The N95 mask, gloves, plastic face shield and other personal protect equipment (PPE) that Registered Nurse Sheila Kingston dons each time she enters a patient’s room are vital for her protection against COVID-19 – but they don’t make communication very easy.
That’s why Kingston, who works at M Health Fairview University of Minnesota Medical Center, printed out a large smiling photo of herself that she displays in patients’ hospital rooms during her shifts. The picture is a simple but powerful connection builder: It gives patients under Kingston’s care a chance to see the person behind the PPE. The picture is wrapped in plastic to make disinfection in between room visits easy.
“Using the photo when I first introduce myself to patients creates an opening for them to get to know me, their bedside nurse,” Kingston said. “Patients smile when they see the photo, and comment about how nice it is to put a face to the voice and know who is talking to them. They are reassured when I return since we have already made this connection.”
Pandemic precautions have made masking necessary, but Kingston is aware of the isolating effect it can have on the people under her care. In a patient’s eyes, Kingston said, it can feel at times like everyone is masked and equally unfamiliar. Visitor restrictions – another safety measure implemented to prevent COVID-19 spread – have also limited the number of family members and friends a patient can see.
“I think it must feel very frightening and sometimes invasive when a patient has a stranger performing a procedure, treatment, examination, or administering medications, and the patient cannot even see the nurse’s face behind all the PPE,” Kingston said. “We are the primary caregivers in the room with them for the duration of their stay. It’s important to establish a trusting and positive nurse/patient relationship.”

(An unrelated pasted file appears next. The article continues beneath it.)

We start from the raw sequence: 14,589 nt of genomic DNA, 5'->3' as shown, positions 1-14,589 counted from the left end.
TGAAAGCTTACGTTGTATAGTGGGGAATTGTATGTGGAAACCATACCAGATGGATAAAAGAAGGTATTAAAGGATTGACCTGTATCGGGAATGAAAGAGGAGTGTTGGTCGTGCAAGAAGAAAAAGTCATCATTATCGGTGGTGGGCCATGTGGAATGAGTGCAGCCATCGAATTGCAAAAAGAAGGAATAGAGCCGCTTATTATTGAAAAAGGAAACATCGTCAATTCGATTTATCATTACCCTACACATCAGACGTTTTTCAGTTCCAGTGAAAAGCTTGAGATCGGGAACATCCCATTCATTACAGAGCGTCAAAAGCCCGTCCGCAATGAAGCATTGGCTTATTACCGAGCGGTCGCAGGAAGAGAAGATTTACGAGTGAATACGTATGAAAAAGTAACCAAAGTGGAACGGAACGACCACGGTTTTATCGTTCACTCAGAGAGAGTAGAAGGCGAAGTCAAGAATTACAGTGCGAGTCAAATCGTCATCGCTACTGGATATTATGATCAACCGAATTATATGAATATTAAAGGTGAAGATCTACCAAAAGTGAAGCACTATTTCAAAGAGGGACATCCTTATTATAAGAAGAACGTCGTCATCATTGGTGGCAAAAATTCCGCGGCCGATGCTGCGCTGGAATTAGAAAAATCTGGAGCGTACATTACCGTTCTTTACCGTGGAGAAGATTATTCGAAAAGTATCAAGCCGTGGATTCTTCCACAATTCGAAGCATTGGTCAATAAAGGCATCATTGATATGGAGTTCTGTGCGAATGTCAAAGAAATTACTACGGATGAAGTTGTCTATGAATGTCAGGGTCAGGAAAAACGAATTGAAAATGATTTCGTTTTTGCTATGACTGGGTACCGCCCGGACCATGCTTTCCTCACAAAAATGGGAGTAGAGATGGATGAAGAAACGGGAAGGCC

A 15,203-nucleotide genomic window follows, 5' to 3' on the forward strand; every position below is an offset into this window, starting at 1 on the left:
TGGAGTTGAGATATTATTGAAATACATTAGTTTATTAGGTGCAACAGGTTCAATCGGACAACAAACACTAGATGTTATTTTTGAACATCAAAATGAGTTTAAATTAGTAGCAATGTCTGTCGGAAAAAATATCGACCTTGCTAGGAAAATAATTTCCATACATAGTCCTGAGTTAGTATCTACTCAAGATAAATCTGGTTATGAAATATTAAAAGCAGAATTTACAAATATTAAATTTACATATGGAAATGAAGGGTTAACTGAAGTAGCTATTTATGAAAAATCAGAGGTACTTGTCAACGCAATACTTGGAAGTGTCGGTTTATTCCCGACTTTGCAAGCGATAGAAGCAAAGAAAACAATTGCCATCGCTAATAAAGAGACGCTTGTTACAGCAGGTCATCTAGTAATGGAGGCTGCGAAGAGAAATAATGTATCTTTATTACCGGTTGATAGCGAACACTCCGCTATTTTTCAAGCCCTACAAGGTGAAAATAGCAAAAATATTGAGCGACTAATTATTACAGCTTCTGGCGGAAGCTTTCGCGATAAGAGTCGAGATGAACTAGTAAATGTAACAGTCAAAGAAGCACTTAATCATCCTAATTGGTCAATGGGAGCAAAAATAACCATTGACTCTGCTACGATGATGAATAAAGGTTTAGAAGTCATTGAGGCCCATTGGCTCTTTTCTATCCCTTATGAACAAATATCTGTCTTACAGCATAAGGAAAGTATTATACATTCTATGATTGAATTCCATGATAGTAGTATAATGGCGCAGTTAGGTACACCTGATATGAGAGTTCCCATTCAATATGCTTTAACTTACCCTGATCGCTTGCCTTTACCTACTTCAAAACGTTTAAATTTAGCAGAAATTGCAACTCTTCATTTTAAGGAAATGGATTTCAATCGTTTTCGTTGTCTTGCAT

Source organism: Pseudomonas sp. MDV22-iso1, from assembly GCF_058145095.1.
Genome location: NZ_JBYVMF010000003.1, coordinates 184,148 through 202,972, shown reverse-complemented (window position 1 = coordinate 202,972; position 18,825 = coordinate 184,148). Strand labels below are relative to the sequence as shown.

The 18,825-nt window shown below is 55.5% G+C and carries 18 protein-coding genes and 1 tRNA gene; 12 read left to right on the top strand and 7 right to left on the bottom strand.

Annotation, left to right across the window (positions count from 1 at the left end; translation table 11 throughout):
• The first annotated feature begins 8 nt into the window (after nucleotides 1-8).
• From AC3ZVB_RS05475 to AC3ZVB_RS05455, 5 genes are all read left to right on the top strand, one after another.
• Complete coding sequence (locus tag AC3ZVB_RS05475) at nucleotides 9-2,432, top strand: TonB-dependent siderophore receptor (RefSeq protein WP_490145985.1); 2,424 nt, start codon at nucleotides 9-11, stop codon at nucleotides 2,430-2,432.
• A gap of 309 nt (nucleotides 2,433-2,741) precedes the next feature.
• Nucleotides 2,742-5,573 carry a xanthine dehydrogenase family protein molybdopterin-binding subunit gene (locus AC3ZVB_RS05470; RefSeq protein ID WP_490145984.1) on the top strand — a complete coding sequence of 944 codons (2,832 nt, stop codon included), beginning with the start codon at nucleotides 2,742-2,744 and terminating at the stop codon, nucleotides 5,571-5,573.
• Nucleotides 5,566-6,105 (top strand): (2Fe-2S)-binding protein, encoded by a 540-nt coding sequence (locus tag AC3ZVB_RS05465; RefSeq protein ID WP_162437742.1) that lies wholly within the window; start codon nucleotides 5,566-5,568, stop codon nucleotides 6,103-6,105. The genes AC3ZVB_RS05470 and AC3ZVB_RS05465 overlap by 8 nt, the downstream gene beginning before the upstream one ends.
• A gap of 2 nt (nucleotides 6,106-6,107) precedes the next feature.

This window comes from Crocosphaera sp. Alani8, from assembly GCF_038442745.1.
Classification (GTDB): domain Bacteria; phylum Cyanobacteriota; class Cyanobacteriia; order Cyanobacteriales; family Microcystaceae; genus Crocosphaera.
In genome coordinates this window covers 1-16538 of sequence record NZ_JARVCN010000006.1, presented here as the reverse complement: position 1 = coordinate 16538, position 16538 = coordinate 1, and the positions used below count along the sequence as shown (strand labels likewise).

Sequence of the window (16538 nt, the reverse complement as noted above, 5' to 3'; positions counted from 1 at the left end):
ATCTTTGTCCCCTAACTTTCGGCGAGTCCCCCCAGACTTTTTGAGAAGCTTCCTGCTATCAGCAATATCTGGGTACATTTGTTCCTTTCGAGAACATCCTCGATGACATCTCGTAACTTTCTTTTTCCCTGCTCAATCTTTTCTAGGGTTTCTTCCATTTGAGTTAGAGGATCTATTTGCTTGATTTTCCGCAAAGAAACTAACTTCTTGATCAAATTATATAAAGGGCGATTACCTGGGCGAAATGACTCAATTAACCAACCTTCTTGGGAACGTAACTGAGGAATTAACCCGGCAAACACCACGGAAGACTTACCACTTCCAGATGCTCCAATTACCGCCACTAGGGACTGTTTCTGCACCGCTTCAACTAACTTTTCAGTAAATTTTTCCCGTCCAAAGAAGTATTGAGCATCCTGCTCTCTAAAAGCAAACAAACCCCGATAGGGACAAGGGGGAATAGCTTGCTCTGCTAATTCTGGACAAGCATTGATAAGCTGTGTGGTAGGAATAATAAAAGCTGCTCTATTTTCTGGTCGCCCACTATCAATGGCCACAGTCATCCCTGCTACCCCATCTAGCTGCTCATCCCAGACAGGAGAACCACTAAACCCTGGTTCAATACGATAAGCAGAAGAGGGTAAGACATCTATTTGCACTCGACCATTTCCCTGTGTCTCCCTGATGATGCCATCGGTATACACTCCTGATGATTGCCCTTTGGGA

To break down the sense of isolation, many care providers are finding innovative ways to communicate with patients during the COVID-19 pandemic, including friendly photos like the one Kingston brings with her. M Health Fairview staff members are also using donated iPads to facilitate video chats between patients, their care teams, and family members.
At University of Minnesota Medical Center, Kingston works on a COVID-19 cohort unit with patients who are either suspected of having or are diagnosed with COVID-19, as well as other complex medical conditions. After testing, they are given comprehensive care tailored to their needs.
For Kingston’s patients, this may include mental health challenges and other special needs, such as altered mental status, dementia, schizophrenia, developmental delays, autism, cerebral palsy, and others. Some do not have the ability to understand the full scope of their situation or the capacity to express or communicate how they feel during when isolated in a hospital setting.
Others have hearing loss and normally rely on lip-reading, which becomes impossible through a mask. Many speak English as a second language which can make building rapport especially difficult.
No matter these barriers to communication, a smile is universal, Kingston notes.
“We are in an in unprecedented time where we have to look outside the box and find alternatives to improve the patient experience. The isolation patients feel is tremendous and for many, they are not able to express their emotions,” Kingston said. “I want my patients to feel important, to feel heard, and to feel included in the plan of care.”
In addition to her current role as a bedside registered nurse, Kingston is also a licensed social worker. For 32 years, Kingston has focused on providing holistic care to vulnerable adults in acute care and medical settings across the Twin Cities. The depth and breadth of her past experience has helped her look at an individual patient’s needs through a different lens – one that is focused on the larger picture of that person’s illness trajectory.“It’s easy for staff to forget that we do this work every day,” Kingston said. “But for our patients, hospitalization is a major stressor. I think one of the most important things you can do is to meet patients where they are at in their life’s journey. We all come from different backgrounds and you just never know what challenges an individual has been through in their life that brought them to you.”